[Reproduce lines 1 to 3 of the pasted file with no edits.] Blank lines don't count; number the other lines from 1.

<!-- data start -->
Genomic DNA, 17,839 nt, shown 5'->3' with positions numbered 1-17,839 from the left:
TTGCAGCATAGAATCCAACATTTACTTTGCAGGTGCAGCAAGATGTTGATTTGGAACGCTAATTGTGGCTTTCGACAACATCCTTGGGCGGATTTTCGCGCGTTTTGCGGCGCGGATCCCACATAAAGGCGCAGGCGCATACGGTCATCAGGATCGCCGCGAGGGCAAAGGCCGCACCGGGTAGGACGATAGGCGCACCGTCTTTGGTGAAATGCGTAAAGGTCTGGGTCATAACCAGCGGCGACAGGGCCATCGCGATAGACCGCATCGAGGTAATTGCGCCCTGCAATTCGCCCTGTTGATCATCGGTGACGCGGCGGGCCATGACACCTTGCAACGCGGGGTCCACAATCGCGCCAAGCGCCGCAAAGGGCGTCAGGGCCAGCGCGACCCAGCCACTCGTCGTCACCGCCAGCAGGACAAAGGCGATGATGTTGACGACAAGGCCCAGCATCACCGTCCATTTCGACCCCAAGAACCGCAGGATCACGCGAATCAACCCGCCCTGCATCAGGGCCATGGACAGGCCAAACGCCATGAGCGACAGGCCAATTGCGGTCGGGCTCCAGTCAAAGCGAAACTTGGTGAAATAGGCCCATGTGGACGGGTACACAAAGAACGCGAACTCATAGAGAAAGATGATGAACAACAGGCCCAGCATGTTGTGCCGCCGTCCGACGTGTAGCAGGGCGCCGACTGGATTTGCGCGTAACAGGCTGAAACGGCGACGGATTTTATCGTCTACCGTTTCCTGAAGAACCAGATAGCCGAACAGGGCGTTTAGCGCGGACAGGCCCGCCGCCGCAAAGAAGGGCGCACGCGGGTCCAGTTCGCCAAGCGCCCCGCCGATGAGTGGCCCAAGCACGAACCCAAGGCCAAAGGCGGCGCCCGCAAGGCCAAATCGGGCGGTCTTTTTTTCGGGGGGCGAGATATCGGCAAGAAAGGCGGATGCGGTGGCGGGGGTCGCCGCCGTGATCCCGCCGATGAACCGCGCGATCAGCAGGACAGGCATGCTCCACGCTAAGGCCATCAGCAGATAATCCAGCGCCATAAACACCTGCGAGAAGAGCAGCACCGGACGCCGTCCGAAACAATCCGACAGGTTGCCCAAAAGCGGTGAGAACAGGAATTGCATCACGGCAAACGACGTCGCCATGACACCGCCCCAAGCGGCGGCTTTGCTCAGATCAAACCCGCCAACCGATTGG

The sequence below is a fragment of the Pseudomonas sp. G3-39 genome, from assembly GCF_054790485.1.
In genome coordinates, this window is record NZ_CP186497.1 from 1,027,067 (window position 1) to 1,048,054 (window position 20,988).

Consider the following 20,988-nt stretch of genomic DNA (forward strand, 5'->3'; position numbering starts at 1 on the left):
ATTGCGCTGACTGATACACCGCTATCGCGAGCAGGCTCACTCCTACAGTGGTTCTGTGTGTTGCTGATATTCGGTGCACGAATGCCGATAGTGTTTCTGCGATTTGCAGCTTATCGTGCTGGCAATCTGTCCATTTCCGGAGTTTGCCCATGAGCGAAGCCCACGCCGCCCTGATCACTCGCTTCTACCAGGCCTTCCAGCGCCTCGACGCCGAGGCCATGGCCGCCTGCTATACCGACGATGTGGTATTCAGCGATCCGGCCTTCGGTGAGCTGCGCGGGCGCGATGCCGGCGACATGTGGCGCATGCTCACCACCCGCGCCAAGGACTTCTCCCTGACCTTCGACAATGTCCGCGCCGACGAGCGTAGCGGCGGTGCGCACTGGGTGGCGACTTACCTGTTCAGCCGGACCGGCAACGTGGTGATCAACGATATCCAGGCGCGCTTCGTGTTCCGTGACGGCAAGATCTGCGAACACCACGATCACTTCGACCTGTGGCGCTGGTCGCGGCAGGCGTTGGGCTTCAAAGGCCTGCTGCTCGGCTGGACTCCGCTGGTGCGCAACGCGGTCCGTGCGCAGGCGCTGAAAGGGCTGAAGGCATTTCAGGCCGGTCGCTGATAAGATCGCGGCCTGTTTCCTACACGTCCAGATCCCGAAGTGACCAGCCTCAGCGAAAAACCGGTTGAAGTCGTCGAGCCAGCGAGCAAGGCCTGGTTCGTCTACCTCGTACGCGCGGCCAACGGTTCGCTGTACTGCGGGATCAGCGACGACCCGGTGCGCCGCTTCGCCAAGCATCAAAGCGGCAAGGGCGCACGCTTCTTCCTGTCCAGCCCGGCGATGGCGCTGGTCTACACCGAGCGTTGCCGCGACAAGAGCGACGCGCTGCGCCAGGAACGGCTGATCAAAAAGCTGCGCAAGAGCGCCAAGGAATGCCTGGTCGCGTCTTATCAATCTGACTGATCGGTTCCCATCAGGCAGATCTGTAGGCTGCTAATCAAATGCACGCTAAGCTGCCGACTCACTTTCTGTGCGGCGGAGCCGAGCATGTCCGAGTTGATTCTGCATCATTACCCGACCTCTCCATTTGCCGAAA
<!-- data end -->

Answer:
Genomic DNA, 17,839 nt, shown 5'->3' with positions numbered 1-17,839 from the left:
TTGCAGCATAGAATCCAACATTTACTTTGCAGGTGCAGCAAGATGTTGATTTGGAACGCTAATTGTGGCTTTCGACAACATCCTTGGGCGGATTTTCGCGCGTTTTGCGGCGCGGATCCCACATAAAGGCGCAGGCGCATACGGTCATCAGGATCGCCGCGAGGGCAAAGGCCGCACCGGGTAGGACGATAGGCGCACCGTCTTTGGTGAAATGCGTAAAGGTCTGGGTCATAACCAGCGGCGACAGGGCCATCGCGATAGACCGCATCGAGGTAATTGCGCCCTGCAATTCGCCCTGTTGATCATCGGTGACGCGGCGGGCCATGACACCTTGCAACGCGGGGTCCACAATCGCGCCAAGCGCCGCAAAGGGCGTCAGGGCCAGCGCGACCCAGCCACTCGTCGTCACCGCCAGCAGGACAAAGGCGATGATGTTGACGACAAGGCCCAGCATCACCGTCCATTTCGACCCCAAGAACCGCAGGATCACGCGAATCAACCCGCCCTGCATCAGGGCCATGGACAGGCCAAACGCCATGAGCGACAGGCCAATTGCGGTCGGGCTCCAGTCAAAGCGAAACTTGGTGAAATAGGCCCATGTGGACGGGTACACAAAGAACGCGAACTCATAGAGAAAGATGATGAACAACAGGCCCAGCATGTTGTGCCGCCGTCCGACGTGTAGCAGGGCGCCGACTGGATTTGCGCGTAACAGGCTGAAACGGCGACGGATTTTATCGTCTACCGTTTCCTGAAGAACCAGATAGCCGAACAGGGCGTTTAGCGCGGACAGGCCCGCCGCCGCAAAGAAGGGCGCACGCGGGTCCAGTTCGCCAAGCGCCCCGCCGATGAGTGGCCCAAGCACGAACCCAAGGCCAAAGGCGGCGCCCGCAAGGCCAAATCGGGCGGTCTTTTTTTCGGGGGGCGAGATATCGGCAAGAAAGGCGGATGCGGTGGCGGGGGTCGCCGCCGTGATCCCGCCGATGAACCGCGCGATCAGCAGGACAGGCATGCTCCACGCTAAGGCCATCAGCAGATAATCCAGCGCCATAAACACCTGCGAGAAGAGCAGCACCGGACGCCGTCCGAAACAATCCGACAGGTTGCCCAAAAGCGGTGAGAACAGGAATTGCATCACGGCAAACGACGTCGCCATGACACCGCCCCAAGCGGCGGCTTTGCTCAGATCAAACCCGCCAACCGATTGG

The sequence below is a fragment of the Pseudomonas sp. G3-39 genome, from assembly GCF_054790485.1.